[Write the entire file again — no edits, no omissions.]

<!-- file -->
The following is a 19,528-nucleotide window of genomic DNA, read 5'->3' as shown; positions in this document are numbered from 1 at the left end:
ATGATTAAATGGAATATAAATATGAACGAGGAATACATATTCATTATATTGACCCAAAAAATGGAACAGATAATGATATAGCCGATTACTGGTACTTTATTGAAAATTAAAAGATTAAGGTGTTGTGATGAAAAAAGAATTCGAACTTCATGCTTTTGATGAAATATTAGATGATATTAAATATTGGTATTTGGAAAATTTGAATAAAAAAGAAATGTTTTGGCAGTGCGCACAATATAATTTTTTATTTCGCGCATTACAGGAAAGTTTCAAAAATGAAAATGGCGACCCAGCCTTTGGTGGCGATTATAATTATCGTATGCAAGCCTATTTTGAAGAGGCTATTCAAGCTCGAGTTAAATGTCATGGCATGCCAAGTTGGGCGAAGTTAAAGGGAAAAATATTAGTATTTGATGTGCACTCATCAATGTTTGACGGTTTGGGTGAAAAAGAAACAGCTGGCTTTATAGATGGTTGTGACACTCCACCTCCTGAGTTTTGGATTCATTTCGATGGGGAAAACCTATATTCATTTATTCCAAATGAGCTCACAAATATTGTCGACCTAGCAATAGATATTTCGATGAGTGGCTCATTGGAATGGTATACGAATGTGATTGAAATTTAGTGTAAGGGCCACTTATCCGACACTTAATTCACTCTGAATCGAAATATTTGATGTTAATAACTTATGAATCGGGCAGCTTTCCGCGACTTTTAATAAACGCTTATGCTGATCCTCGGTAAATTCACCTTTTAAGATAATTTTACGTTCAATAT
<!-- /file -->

The following is a 19,528-nucleotide window of genomic DNA, read 5'->3' as shown; positions in this document are numbered from 1 at the left end:
ATGATTAAATGGAATATAAATATGAACGAGGAATACATATTCATTATATTGACCCAAAAAATGGAACAGATAATGATATAGCCGATTACTGGTACTTTATTGAAAATTAAAAGATTAAGGTGTTGTGATGAAAAAAGAATTCGAACTTCATGCTTTTGATGAAATATTAGATGATATTAAATATTGGTATTTGGAAAATTTGAATAAAAAAGAAATGTTTTGGCAGTGCGCACAATATAATTTTTTATTTCGCGCATTACAGGAAAGTTTCAAAAATGAAAATGGCGACCCAGCCTTTGGTGGCGATTATAATTATCGTATGCAAGCCTATTTTGAAGAGGCTATTCAAGCTCGAGTTAAATGTCATGGCATGCCAAGTTGGGCGAAGTTAAAGGGAAAAATATTAGTATTTGATGTGCACTCATCAATGTTTGACGGTTTGGGTGAAAAAGAAACAGCTGGCTTTATAGATGGTTGTGACACTCCACCTCCTGAGTTTTGGATTCATTTCGATGGGGAAAACCTATATTCATTTATTCCAAATGAGCTCACAAATATTGTCGACCTAGCAATAGATATTTCGATGAGTGGCTCATTGGAATGGTATACGAATGTGATTGAAATTTAGTGTAAGGGCCACTTATCCGACACTTAATTCACTCTGAATCGAAATATTTGATGTTAATAACTTATGAATCGGGCAGCTTTCCGCGACTTTTAATAAACGCTTATGCTGATCCTCGGTAAATTCACCTTTTAAGATAATTTTACGTTCAATAT